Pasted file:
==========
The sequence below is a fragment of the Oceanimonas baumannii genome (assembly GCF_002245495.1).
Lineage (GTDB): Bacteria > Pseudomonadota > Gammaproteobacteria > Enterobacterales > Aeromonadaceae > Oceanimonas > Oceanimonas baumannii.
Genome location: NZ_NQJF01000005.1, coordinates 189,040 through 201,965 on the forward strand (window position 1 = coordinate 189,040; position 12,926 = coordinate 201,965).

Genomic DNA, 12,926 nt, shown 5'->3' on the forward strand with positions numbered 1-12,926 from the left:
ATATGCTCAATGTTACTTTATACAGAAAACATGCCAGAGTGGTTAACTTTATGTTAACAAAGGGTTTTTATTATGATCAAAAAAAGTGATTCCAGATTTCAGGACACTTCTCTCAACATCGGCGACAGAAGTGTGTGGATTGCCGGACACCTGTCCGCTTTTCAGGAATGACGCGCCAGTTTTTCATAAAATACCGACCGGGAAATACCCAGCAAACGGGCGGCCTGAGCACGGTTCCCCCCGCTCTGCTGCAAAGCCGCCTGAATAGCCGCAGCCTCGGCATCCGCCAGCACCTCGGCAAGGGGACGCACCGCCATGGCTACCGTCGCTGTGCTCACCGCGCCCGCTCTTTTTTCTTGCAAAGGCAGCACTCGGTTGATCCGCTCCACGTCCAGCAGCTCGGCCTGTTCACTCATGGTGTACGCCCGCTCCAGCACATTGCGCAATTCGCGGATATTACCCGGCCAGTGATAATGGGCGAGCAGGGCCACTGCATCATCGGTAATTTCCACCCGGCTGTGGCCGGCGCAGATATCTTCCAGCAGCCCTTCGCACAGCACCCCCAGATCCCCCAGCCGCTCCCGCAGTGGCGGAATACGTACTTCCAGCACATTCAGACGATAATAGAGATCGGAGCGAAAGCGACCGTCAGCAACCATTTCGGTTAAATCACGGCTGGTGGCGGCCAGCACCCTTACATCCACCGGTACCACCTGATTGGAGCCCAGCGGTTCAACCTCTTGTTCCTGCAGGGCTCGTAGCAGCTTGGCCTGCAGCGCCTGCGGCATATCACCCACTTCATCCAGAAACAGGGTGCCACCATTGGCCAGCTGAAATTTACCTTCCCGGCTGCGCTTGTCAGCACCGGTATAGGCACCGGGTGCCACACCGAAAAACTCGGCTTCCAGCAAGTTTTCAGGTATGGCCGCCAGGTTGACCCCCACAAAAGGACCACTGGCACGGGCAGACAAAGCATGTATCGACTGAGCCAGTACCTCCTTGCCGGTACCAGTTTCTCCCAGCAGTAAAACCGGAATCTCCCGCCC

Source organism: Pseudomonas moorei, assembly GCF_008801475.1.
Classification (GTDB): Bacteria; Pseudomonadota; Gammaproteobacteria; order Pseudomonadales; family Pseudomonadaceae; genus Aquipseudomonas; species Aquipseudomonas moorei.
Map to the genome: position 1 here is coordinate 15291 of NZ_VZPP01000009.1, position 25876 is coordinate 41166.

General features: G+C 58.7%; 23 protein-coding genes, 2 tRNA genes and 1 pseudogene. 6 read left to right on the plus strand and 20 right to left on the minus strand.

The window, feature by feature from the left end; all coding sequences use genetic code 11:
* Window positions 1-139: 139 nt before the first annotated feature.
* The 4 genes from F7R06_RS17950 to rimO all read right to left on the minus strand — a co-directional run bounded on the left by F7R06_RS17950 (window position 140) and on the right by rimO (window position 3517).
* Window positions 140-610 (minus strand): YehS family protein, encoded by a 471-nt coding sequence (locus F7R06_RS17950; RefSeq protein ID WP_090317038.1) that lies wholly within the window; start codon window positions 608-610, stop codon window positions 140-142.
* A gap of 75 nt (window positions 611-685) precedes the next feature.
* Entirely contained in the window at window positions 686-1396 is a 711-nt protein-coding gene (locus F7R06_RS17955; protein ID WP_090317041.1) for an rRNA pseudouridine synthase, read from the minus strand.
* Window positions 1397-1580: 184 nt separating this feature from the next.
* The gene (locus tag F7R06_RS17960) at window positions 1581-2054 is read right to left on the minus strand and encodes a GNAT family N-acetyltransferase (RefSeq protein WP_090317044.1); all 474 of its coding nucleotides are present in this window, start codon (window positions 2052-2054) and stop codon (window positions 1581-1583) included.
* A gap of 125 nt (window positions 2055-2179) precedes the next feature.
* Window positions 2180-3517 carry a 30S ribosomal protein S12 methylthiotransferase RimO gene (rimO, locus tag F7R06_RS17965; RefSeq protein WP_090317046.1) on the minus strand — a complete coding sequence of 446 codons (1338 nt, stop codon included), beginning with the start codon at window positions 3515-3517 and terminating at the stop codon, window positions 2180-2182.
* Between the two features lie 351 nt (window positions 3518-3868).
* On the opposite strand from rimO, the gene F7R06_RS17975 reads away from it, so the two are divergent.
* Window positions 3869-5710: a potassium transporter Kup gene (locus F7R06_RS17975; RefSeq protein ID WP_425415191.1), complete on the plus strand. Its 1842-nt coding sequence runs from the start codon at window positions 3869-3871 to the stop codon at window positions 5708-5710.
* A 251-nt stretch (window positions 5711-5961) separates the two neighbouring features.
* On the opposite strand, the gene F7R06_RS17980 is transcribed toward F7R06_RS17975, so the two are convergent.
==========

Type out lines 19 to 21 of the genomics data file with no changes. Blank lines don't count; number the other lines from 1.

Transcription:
* Window positions 2180-3517 carry a 30S ribosomal protein S12 methylthiotransferase RimO gene (rimO, locus tag F7R06_RS17965; RefSeq protein WP_090317046.1) on the minus strand — a complete coding sequence of 446 codons (1338 nt, stop codon included), beginning with the start codon at window positions 3515-3517 and terminating at the stop codon, window positions 2180-2182.
* Between the two features lie 351 nt (window positions 3518-3868).
* On the opposite strand from rimO, the gene F7R06_RS17975 reads away from it, so the two are divergent.